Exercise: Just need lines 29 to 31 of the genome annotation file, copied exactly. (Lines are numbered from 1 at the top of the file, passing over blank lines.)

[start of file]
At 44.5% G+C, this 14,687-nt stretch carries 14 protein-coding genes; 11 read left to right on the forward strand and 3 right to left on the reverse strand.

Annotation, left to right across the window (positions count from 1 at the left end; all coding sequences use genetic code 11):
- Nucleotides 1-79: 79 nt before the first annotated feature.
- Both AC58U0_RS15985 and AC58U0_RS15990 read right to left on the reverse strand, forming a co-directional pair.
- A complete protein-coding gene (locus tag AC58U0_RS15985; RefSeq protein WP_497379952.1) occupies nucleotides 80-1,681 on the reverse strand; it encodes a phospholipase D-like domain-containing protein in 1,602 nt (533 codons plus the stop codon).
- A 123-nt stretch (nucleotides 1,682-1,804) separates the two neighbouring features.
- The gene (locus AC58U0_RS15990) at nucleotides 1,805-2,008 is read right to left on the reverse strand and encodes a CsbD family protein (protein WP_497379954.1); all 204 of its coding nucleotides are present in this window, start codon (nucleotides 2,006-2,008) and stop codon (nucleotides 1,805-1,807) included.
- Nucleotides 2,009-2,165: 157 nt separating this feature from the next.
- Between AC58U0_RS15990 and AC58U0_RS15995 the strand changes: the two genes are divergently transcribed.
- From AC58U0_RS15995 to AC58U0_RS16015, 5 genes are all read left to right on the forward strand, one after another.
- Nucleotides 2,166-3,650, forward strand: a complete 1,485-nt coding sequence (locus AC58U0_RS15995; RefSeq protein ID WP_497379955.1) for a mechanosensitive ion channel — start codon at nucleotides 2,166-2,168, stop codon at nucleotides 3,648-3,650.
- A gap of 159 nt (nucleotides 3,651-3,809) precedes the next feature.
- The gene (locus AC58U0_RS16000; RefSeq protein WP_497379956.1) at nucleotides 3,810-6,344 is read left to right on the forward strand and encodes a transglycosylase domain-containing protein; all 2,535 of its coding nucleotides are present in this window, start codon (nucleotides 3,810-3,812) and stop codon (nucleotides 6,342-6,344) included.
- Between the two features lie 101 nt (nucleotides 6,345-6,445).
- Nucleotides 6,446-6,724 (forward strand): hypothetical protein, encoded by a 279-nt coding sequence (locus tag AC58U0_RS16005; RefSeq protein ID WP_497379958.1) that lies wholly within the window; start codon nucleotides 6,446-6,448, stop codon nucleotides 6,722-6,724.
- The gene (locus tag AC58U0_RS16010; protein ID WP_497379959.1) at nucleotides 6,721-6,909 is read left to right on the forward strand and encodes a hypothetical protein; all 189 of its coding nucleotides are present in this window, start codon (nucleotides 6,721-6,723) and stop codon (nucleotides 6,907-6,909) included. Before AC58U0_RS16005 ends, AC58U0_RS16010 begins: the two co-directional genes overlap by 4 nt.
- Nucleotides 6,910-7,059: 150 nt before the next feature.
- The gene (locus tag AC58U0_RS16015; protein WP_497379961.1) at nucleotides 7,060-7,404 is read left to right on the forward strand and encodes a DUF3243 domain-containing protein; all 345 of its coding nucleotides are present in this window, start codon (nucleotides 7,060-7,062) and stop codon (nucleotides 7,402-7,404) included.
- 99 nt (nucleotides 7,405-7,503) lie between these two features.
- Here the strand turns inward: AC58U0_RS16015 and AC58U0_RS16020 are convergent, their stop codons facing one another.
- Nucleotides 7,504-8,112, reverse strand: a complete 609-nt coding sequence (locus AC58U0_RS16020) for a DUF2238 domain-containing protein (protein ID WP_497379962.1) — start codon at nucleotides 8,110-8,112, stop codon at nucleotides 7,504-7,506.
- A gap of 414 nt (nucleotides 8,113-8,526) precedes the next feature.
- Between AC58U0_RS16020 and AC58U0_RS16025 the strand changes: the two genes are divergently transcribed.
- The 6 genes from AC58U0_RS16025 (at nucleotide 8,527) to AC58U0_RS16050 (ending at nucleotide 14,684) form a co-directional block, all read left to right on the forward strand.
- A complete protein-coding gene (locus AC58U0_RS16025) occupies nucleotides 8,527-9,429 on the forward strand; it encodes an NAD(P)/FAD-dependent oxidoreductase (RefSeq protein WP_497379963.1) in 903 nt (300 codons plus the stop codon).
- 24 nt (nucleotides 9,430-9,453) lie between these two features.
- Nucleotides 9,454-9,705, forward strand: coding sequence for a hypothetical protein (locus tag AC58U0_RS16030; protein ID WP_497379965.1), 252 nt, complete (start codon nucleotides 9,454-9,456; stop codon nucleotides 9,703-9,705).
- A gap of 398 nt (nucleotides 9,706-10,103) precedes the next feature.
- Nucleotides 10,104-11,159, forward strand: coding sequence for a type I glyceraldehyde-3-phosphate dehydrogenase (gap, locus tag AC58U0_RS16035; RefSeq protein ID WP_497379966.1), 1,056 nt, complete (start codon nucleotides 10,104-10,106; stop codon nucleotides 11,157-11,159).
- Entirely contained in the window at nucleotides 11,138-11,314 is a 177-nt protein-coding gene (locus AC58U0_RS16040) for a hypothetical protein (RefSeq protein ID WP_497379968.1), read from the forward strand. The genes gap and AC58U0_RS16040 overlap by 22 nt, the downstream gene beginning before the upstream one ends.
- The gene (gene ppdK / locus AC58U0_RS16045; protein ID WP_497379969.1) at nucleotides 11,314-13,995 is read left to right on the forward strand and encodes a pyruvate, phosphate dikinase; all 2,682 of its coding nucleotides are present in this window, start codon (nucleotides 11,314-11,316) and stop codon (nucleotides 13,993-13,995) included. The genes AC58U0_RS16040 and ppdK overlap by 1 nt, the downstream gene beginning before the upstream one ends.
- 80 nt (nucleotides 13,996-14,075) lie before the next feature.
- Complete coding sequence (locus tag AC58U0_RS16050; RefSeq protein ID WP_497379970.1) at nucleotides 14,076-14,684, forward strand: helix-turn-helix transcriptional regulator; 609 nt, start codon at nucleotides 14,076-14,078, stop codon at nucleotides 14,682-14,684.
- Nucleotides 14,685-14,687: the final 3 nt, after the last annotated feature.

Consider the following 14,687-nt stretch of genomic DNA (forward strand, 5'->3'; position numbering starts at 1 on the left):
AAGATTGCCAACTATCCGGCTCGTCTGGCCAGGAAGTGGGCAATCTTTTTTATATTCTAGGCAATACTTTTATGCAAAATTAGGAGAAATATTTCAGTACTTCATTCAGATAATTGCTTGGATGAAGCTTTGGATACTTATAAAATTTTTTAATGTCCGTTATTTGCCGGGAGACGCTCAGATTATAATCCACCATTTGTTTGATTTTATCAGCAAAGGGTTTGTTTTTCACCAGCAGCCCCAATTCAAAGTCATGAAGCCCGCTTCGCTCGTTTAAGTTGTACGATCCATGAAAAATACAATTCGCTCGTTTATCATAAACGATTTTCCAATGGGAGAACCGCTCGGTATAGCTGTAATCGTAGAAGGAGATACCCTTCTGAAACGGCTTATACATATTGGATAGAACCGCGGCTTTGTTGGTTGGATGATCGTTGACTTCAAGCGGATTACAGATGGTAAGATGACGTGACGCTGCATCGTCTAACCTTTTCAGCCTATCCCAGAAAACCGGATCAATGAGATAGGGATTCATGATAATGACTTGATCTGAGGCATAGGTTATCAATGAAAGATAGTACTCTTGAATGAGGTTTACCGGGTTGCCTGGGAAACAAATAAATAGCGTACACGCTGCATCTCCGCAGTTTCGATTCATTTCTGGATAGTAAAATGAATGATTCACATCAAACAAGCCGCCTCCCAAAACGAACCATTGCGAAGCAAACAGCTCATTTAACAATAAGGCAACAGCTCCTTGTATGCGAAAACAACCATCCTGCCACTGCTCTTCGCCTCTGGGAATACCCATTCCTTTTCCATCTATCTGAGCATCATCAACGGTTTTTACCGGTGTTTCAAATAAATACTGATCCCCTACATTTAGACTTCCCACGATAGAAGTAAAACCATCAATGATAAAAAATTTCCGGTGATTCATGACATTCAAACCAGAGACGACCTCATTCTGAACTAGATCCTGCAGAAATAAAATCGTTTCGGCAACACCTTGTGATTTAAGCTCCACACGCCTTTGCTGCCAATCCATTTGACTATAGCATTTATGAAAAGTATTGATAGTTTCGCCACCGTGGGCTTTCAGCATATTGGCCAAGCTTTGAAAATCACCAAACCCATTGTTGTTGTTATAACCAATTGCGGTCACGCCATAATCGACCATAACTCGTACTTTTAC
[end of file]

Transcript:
- Nucleotides 10,104-11,159, forward strand: coding sequence for a type I glyceraldehyde-3-phosphate dehydrogenase (gap, locus tag AC58U0_RS16035; RefSeq protein ID WP_497379966.1), 1,056 nt, complete (start codon nucleotides 10,104-10,106; stop codon nucleotides 11,157-11,159).
- Entirely contained in the window at nucleotides 11,138-11,314 is a 177-nt protein-coding gene (locus AC58U0_RS16040) for a hypothetical protein (RefSeq protein ID WP_497379968.1), read from the forward strand. The genes gap and AC58U0_RS16040 overlap by 22 nt, the downstream gene beginning before the upstream one ends.
- The gene (gene ppdK / locus AC58U0_RS16045; protein ID WP_497379969.1) at nucleotides 11,314-13,995 is read left to right on the forward strand and encodes a pyruvate, phosphate dikinase; all 2,682 of its coding nucleotides are present in this window, start codon (nucleotides 11,314-11,316) and stop codon (nucleotides 13,993-13,995) included. The genes AC58U0_RS16040 and ppdK overlap by 1 nt, the downstream gene beginning before the upstream one ends.